~~  Joe Nelson ~~

Consequence of the Shutdown: Poop Problems

The Free Press WV

When the government shut down on Dec. 22, Yosemite National Park remained open but its bathrooms did not. Tourists haven’t stopped relieving themselves, apparently alongside the road, reports the Los Angeles Times. Now, two campgrounds, the Mariposa Grove of Giant Sequoias, and Hetch Hetchy have been shut down over health concerns stemming from the human urine and feces that’s been deposited along Wawona Road in the park’s south.

“Some visitors are opting to deposit their waste in natural areas adjacent to high traffic areas, which creates a health hazard for other visitors,“ says a National Parks Service rep. Tourists are being asked to use restrooms outside the park before they arrive, and KFSN reports travelers who haven’t already locked in reservations are being advised to plan a single-day trip. A separate LAT article looks at the situation at Joshua Tree National Park, where the waterless toilets aren’t being maintained, leaving some volunteers to try to stock them with toilet paper. One such volunteer doled out 500 rolls in roughly five days.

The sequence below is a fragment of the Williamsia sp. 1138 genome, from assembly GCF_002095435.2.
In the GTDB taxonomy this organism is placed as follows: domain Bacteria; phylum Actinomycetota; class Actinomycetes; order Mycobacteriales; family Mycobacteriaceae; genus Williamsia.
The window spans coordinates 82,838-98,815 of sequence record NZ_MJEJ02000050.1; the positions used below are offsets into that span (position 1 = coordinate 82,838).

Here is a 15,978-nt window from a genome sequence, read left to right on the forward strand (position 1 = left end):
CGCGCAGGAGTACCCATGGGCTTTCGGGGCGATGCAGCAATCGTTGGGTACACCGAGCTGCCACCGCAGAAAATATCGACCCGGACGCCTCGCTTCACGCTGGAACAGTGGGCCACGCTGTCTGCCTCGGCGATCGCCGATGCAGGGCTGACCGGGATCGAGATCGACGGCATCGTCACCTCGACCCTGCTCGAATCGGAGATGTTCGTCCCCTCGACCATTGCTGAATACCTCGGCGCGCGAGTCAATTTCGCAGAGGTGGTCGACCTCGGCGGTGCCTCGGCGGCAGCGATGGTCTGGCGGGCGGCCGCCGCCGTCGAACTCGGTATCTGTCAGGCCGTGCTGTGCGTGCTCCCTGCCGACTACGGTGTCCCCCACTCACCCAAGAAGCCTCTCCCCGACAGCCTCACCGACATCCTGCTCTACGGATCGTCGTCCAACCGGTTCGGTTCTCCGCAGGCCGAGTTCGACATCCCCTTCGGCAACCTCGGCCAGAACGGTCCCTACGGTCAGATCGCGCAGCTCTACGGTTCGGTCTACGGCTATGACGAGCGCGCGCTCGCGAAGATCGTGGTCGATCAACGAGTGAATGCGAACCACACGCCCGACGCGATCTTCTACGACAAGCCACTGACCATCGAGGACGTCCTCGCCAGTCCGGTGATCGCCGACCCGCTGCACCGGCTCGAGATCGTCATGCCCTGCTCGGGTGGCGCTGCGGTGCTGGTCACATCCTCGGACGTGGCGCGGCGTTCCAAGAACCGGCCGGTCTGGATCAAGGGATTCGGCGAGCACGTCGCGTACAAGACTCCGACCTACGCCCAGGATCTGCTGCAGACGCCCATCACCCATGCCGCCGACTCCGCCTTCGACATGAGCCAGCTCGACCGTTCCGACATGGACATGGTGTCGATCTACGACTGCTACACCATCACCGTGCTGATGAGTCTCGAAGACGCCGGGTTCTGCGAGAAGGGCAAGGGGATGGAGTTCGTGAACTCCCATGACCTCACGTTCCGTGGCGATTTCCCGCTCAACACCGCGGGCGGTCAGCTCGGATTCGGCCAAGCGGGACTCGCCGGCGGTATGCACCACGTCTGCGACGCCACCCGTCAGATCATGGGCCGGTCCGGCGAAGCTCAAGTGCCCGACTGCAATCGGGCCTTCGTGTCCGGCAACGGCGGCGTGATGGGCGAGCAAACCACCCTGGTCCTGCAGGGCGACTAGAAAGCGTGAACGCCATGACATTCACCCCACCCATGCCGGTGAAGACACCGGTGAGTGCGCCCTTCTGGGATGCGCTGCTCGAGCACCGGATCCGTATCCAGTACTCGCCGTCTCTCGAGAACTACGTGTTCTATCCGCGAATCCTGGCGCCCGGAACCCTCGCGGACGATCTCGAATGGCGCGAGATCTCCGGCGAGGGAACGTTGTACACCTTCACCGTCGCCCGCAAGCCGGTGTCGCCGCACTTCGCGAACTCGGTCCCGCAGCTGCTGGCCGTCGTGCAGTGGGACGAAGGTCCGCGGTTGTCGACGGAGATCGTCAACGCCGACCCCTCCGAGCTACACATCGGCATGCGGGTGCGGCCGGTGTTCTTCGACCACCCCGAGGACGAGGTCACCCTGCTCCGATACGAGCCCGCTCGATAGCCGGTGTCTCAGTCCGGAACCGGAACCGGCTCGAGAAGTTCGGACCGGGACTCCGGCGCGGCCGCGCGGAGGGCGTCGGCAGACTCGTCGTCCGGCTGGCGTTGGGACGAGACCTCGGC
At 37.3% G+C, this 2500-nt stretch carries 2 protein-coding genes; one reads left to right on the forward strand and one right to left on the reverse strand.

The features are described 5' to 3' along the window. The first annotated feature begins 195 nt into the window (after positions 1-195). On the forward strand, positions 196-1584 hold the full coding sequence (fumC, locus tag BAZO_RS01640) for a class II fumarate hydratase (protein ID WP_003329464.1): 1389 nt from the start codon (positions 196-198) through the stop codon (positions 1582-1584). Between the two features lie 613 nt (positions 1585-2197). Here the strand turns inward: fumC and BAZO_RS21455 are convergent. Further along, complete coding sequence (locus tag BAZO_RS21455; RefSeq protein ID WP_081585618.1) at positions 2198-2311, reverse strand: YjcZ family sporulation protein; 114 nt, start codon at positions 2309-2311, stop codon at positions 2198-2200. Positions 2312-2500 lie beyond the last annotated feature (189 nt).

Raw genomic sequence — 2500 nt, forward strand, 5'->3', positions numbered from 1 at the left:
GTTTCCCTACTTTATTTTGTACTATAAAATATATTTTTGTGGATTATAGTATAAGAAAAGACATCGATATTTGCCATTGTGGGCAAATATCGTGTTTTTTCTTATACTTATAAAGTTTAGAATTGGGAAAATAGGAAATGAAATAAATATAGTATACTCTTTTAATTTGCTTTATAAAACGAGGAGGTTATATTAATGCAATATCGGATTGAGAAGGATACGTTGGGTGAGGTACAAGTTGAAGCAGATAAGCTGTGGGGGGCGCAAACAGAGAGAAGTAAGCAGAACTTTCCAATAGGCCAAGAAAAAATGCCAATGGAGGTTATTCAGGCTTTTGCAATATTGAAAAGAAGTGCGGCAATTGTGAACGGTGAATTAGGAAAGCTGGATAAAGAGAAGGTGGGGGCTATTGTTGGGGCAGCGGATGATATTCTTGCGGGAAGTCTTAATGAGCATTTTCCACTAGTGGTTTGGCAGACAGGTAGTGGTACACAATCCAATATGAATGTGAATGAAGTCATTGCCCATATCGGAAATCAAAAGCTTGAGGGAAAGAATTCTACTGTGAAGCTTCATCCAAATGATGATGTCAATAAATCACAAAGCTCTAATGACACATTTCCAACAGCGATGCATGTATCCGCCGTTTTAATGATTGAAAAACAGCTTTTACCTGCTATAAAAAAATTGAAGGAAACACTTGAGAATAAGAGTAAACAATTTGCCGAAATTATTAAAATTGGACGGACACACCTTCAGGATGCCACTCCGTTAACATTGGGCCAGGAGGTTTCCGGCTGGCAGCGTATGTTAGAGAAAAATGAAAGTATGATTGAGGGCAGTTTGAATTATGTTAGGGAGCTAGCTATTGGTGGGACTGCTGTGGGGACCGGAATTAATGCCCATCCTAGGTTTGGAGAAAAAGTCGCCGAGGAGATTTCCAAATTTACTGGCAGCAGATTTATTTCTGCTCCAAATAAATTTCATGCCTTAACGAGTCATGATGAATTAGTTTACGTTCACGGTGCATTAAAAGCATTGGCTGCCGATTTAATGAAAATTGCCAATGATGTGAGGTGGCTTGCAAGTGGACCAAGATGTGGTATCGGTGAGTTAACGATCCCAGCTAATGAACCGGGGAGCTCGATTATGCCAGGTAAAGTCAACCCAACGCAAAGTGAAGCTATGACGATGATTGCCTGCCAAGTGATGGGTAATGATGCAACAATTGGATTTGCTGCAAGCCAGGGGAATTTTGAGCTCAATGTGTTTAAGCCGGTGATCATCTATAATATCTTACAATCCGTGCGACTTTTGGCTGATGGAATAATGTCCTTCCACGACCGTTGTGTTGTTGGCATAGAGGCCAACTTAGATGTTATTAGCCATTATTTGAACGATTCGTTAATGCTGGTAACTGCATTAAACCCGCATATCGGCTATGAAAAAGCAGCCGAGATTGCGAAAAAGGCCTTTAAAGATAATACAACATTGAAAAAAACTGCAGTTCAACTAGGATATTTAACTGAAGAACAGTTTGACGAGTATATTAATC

Land in 7 WV counties acquired for wildlife management efforts

The Free Press WV

A nonprofit has bought nearly 19,000 acres of forest land in seven West Virginia counties aimed at increasing public access for hunting and wildlife-associated recreation.

The Arlington, Virginia-based Conservation Fund announced the land purchase Thursday.

A statement by the organization says the land was bought at the request of the state Division of Natural Resources and will eventually be transferred to the state as funding becomes available. The plan is to create five new wildlife management areas and expand four others along with North Bend State Park.

The land is in Calhoun, Doddridge, Jackson, Pleasants, Ritchie, Wirt and Wood counties. The land features habitat for a variety of endangered and threatened bird, bat and mussel species.

The DNR also recently acquired 12,440 acres in four counties for preservation efforts.